Radioactive isotope used for radiometric dating
It is commonly used in earth science to determine the age of rock formations or features or to figure out how fast geologic processes take place (for example, how fast marine terraces on Santa Cruz island are being uplifted).
Radiometric dating relies on the principle of radioactive decay.
We call the original, unstable isotope (Uranium) the "parent", and the product of decay (Lead) the "daughter".
From careful physics and chemistry experiments, we know that parents turn into daughters at a very consistent, predictable rate.
A mass spectrometer is an instrument that separates atoms based on their mass.The reason that I trust the accuracy of the age that we have determined for the earth (~4.56 billion years) is that we have been able to obtain a very similar result using many different isotopic systems.Most estimates of the age of the earth come from dating meteorites that have fallen to Earth (because we think that they formed in our solar nebula very close to the time that the earth formed).Uranium eventually decays into lead, and lead does not normally occur in zircon, except as the radioactive decay product of uranium.Therefore, by measuring the ratio of lead to uranium in a crystal of zircon, you can tell how much uranium there originally was in the crystal, which, combined with knowing the radioactive half-life of uranium, tells you how old the crystal is.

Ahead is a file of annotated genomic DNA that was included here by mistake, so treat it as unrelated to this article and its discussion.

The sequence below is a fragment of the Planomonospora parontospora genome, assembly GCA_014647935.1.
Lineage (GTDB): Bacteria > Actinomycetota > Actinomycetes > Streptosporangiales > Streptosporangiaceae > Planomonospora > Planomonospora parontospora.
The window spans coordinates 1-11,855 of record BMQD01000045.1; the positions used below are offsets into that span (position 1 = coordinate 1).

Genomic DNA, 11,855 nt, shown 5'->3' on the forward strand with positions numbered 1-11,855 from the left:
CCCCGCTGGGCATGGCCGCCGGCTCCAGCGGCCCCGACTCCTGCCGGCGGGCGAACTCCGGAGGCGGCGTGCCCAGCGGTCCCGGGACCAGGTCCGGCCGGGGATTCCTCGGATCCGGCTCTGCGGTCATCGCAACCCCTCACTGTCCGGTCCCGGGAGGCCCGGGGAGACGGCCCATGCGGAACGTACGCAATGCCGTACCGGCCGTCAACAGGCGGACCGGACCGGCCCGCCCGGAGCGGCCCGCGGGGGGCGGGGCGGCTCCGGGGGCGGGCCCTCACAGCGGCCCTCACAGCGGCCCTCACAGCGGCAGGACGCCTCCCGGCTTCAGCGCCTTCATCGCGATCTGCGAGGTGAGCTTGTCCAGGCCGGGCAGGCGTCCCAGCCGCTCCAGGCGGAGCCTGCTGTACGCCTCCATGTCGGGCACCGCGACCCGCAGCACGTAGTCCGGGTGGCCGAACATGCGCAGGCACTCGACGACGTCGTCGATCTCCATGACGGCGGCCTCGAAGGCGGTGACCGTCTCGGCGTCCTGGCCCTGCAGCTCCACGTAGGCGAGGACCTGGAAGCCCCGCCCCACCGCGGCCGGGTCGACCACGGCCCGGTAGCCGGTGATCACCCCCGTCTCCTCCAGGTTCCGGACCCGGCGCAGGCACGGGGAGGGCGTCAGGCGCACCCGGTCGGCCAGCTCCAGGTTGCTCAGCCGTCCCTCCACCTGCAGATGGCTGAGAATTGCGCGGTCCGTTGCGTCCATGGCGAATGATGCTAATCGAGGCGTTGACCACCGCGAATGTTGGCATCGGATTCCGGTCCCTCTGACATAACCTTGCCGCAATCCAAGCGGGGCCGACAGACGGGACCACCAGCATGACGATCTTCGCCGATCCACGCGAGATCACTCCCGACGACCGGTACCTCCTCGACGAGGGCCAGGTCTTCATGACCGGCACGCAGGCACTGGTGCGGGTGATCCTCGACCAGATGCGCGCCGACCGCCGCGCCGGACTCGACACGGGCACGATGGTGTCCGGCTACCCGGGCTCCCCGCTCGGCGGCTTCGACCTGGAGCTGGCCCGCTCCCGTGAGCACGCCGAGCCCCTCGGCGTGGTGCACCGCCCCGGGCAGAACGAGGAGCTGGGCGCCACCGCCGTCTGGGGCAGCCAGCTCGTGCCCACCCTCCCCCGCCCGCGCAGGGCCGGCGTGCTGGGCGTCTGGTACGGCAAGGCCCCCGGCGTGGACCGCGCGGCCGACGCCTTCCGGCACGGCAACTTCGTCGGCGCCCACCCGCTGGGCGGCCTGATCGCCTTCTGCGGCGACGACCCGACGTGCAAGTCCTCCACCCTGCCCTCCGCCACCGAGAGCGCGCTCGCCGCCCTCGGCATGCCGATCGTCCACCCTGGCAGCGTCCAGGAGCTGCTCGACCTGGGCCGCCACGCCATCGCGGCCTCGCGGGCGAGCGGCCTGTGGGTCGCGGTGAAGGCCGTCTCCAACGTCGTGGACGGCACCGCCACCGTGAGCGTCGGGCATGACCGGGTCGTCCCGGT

There are many radiometric clocks and when applied to appropriate materials, the dating can be very accurate.